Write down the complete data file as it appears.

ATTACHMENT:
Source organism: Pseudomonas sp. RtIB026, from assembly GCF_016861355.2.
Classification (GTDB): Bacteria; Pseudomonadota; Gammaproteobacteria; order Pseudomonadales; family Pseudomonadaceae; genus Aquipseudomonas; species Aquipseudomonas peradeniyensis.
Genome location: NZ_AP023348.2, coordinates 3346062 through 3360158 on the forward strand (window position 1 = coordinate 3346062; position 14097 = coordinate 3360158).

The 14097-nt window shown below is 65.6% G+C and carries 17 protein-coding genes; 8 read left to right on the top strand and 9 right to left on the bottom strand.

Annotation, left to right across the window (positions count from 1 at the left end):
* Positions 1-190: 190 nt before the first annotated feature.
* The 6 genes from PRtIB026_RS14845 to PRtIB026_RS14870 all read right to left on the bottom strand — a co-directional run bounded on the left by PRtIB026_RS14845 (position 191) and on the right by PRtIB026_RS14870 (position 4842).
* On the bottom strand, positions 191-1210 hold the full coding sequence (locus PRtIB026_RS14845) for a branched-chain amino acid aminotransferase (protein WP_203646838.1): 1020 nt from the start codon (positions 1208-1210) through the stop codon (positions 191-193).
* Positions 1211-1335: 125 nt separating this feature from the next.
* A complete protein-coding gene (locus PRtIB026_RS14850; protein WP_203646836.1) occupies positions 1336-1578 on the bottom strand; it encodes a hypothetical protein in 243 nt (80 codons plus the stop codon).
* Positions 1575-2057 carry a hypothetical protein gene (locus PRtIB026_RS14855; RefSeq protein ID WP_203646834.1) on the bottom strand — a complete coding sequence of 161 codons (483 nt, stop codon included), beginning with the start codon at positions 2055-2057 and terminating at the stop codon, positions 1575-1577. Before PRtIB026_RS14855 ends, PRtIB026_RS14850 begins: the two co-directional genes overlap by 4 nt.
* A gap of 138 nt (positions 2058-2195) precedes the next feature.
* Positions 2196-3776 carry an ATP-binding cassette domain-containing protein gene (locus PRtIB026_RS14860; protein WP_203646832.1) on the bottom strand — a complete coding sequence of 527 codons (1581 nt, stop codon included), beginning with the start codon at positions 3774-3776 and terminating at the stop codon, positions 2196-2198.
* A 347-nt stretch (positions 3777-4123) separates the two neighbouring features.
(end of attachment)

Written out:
Source organism: Pseudomonas sp. RtIB026, from assembly GCF_016861355.2.
Classification (GTDB): Bacteria; Pseudomonadota; Gammaproteobacteria; order Pseudomonadales; family Pseudomonadaceae; genus Aquipseudomonas; species Aquipseudomonas peradeniyensis.
Genome location: NZ_AP023348.2, coordinates 3346062 through 3360158 on the forward strand (window position 1 = coordinate 3346062; position 14097 = coordinate 3360158).

The 14097-nt window shown below is 65.6% G+C and carries 17 protein-coding genes; 8 read left to right on the top strand and 9 right to left on the bottom strand.

Annotation, left to right across the window (positions count from 1 at the left end):
* Positions 1-190: 190 nt before the first annotated feature.
* The 6 genes from PRtIB026_RS14845 to PRtIB026_RS14870 all read right to left on the bottom strand — a co-directional run bounded on the left by PRtIB026_RS14845 (position 191) and on the right by PRtIB026_RS14870 (position 4842).
* On the bottom strand, positions 191-1210 hold the full coding sequence (locus PRtIB026_RS14845) for a branched-chain amino acid aminotransferase (protein WP_203646838.1): 1020 nt from the start codon (positions 1208-1210) through the stop codon (positions 191-193).
* Positions 1211-1335: 125 nt separating this feature from the next.
* A complete protein-coding gene (locus PRtIB026_RS14850; protein WP_203646836.1) occupies positions 1336-1578 on the bottom strand; it encodes a hypothetical protein in 243 nt (80 codons plus the stop codon).
* Positions 1575-2057 carry a hypothetical protein gene (locus PRtIB026_RS14855; RefSeq protein ID WP_203646834.1) on the bottom strand — a complete coding sequence of 161 codons (483 nt, stop codon included), beginning with the start codon at positions 2055-2057 and terminating at the stop codon, positions 1575-1577. Before PRtIB026_RS14855 ends, PRtIB026_RS14850 begins: the two co-directional genes overlap by 4 nt.
* A gap of 138 nt (positions 2058-2195) precedes the next feature.
* Positions 2196-3776 carry an ATP-binding cassette domain-containing protein gene (locus PRtIB026_RS14860; protein WP_203646832.1) on the bottom strand — a complete coding sequence of 527 codons (1581 nt, stop codon included), beginning with the start codon at positions 3774-3776 and terminating at the stop codon, positions 2196-2198.
* A 347-nt stretch (positions 3777-4123) separates the two neighbouring features.